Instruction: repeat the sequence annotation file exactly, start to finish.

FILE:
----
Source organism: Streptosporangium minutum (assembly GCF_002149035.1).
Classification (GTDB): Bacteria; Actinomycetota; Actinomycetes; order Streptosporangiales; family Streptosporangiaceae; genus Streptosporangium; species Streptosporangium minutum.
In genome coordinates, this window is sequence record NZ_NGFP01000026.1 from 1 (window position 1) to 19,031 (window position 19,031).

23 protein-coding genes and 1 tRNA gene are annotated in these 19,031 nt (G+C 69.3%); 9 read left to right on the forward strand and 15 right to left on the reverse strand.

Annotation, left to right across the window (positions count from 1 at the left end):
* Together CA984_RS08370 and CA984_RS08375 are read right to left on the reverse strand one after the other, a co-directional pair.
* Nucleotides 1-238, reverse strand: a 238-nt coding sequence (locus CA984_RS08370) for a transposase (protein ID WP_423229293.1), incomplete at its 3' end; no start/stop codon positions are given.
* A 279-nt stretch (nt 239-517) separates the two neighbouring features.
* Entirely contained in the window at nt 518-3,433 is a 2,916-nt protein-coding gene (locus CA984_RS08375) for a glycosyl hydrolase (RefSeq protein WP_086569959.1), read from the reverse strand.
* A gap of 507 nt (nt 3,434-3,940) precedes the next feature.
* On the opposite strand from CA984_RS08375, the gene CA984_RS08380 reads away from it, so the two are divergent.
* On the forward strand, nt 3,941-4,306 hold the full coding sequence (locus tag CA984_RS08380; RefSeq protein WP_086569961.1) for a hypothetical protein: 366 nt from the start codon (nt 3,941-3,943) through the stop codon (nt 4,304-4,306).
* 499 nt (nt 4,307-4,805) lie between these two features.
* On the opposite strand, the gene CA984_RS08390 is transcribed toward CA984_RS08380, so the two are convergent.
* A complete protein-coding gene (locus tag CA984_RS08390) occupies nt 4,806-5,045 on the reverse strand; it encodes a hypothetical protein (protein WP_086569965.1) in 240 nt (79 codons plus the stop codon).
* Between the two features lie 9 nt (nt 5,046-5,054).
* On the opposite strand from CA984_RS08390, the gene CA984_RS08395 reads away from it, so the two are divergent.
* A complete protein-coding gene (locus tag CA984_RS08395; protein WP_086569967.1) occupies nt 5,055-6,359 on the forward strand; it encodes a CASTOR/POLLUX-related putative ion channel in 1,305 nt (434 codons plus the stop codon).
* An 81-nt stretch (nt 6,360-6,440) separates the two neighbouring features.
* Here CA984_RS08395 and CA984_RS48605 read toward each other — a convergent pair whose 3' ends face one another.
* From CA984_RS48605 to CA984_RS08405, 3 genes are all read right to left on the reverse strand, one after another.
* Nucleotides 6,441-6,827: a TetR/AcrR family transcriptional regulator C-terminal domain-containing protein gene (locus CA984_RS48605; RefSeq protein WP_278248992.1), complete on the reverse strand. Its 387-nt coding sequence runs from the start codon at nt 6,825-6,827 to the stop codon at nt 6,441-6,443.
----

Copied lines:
Source organism: Streptosporangium minutum (assembly GCF_002149035.1).
Classification (GTDB): Bacteria; Actinomycetota; Actinomycetes; order Streptosporangiales; family Streptosporangiaceae; genus Streptosporangium; species Streptosporangium minutum.
In genome coordinates, this window is sequence record NZ_NGFP01000026.1 from 1 (window position 1) to 19,031 (window position 19,031).

23 protein-coding genes and 1 tRNA gene are annotated in these 19,031 nt (G+C 69.3%); 9 read left to right on the forward strand and 15 right to left on the reverse strand.

Annotation, left to right across the window (positions count from 1 at the left end):
* Together CA984_RS08370 and CA984_RS08375 are read right to left on the reverse strand one after the other, a co-directional pair.
* Nucleotides 1-238, reverse strand: a 238-nt coding sequence (locus CA984_RS08370) for a transposase (protein ID WP_423229293.1), incomplete at its 3' end; no start/stop codon positions are given.
* A 279-nt stretch (nt 239-517) separates the two neighbouring features.
* Entirely contained in the window at nt 518-3,433 is a 2,916-nt protein-coding gene (locus CA984_RS08375) for a glycosyl hydrolase (RefSeq protein WP_086569959.1), read from the reverse strand.
* A gap of 507 nt (nt 3,434-3,940) precedes the next feature.
* On the opposite strand from CA984_RS08375, the gene CA984_RS08380 reads away from it, so the two are divergent.
* On the forward strand, nt 3,941-4,306 hold the full coding sequence (locus tag CA984_RS08380; RefSeq protein WP_086569961.1) for a hypothetical protein: 366 nt from the start codon (nt 3,941-3,943) through the stop codon (nt 4,304-4,306).
* 499 nt (nt 4,307-4,805) lie between these two features.
* On the opposite strand, the gene CA984_RS08390 is transcribed toward CA984_RS08380, so the two are convergent.
* A complete protein-coding gene (locus tag CA984_RS08390) occupies nt 4,806-5,045 on the reverse strand; it encodes a hypothetical protein (protein WP_086569965.1) in 240 nt (79 codons plus the stop codon).
* Between the two features lie 9 nt (nt 5,046-5,054).
* On the opposite strand from CA984_RS08390, the gene CA984_RS08395 reads away from it, so the two are divergent.
* A complete protein-coding gene (locus tag CA984_RS08395; protein WP_086569967.1) occupies nt 5,055-6,359 on the forward strand; it encodes a CASTOR/POLLUX-related putative ion channel in 1,305 nt (434 codons plus the stop codon).
* An 81-nt stretch (nt 6,360-6,440) separates the two neighbouring features.
* Here CA984_RS08395 and CA984_RS48605 read toward each other — a convergent pair whose 3' ends face one another.
* From CA984_RS48605 to CA984_RS08405, 3 genes are all read right to left on the reverse strand, one after another.
* Nucleotides 6,441-6,827: a TetR/AcrR family transcriptional regulator C-terminal domain-containing protein gene (locus CA984_RS48605; RefSeq protein WP_278248992.1), complete on the reverse strand. Its 387-nt coding sequence runs from the start codon at nt 6,825-6,827 to the stop codon at nt 6,441-6,443.